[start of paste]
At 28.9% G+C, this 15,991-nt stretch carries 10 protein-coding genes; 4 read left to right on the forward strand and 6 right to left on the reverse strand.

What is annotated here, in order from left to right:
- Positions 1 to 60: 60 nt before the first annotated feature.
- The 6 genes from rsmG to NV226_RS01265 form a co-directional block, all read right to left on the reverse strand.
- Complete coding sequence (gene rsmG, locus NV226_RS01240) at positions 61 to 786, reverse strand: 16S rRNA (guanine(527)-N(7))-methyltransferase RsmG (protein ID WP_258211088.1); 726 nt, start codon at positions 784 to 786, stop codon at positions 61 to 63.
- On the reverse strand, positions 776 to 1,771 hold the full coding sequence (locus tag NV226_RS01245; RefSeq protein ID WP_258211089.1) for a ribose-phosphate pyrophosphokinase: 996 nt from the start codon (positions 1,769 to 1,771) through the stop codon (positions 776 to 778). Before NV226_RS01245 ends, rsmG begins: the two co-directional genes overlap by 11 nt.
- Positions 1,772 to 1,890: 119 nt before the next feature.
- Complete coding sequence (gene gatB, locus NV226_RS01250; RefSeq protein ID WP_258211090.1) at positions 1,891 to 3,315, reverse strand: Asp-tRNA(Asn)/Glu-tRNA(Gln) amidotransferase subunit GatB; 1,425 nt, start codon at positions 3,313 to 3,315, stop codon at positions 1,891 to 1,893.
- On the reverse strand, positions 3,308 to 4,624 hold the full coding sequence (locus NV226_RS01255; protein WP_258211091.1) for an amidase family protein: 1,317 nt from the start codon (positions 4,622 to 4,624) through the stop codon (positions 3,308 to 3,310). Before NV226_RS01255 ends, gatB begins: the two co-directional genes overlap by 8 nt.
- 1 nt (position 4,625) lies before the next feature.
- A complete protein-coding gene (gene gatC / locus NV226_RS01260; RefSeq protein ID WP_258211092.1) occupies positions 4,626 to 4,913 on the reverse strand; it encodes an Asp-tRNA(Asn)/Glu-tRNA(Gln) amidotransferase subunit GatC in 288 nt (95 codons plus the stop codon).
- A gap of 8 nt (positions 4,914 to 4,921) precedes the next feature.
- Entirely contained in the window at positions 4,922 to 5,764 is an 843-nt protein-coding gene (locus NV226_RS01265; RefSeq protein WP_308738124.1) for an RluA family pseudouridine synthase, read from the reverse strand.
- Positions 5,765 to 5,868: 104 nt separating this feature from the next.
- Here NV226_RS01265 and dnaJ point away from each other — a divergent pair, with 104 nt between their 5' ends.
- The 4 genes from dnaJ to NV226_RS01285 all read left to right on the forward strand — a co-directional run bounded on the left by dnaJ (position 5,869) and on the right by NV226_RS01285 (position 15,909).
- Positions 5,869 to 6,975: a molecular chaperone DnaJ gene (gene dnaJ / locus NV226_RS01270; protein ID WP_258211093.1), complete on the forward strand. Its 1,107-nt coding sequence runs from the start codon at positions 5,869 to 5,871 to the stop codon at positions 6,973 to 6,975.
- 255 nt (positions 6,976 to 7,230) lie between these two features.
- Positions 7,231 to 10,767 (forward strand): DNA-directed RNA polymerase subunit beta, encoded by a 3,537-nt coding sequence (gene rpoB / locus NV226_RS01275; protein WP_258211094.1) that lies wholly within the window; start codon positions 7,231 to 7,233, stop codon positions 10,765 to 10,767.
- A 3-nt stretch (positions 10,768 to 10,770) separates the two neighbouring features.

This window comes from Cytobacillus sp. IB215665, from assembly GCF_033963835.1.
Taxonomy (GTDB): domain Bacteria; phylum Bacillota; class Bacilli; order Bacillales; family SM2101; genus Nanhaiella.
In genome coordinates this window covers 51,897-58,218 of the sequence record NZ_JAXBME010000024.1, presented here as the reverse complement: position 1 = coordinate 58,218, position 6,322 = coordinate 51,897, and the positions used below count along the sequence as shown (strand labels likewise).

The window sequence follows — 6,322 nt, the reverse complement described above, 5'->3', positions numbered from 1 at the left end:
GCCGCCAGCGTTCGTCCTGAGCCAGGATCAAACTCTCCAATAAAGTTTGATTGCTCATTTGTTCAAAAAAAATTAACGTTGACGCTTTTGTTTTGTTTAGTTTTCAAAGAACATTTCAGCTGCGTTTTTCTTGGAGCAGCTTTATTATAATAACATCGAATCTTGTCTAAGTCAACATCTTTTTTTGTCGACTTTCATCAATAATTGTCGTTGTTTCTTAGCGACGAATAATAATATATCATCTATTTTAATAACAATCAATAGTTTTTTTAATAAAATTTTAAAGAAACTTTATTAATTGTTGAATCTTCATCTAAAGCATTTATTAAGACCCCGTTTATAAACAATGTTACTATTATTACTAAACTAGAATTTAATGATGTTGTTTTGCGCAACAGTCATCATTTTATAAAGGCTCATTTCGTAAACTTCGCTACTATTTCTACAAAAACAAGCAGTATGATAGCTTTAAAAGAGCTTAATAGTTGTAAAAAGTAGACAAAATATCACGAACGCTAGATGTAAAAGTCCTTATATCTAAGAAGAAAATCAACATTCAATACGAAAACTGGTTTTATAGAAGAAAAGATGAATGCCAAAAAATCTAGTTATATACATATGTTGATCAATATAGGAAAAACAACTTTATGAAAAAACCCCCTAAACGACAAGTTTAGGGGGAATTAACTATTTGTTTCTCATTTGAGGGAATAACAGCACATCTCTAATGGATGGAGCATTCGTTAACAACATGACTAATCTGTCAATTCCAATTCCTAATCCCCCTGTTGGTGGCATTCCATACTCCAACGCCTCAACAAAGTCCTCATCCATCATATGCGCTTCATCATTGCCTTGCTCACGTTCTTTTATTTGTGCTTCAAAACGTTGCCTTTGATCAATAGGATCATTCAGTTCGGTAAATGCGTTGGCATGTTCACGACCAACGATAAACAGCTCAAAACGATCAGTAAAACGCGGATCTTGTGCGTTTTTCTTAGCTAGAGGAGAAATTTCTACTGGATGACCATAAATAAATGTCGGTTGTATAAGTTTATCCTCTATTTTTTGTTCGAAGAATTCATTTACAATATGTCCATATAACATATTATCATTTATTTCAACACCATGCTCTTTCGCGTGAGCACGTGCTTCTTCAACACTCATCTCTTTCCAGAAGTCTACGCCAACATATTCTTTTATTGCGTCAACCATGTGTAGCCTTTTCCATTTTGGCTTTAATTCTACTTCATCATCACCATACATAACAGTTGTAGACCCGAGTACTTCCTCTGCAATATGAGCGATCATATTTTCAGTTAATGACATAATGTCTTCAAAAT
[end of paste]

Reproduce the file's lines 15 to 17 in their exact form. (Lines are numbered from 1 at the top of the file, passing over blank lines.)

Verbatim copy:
- Here NV226_RS01265 and dnaJ point away from each other — a divergent pair, with 104 nt between their 5' ends.
- The 4 genes from dnaJ to NV226_RS01285 all read left to right on the forward strand — a co-directional run bounded on the left by dnaJ (position 5,869) and on the right by NV226_RS01285 (position 15,909).
- Positions 5,869 to 6,975: a molecular chaperone DnaJ gene (gene dnaJ / locus NV226_RS01270; protein ID WP_258211093.1), complete on the forward strand. Its 1,107-nt coding sequence runs from the start codon at positions 5,869 to 5,871 to the stop codon at positions 6,973 to 6,975.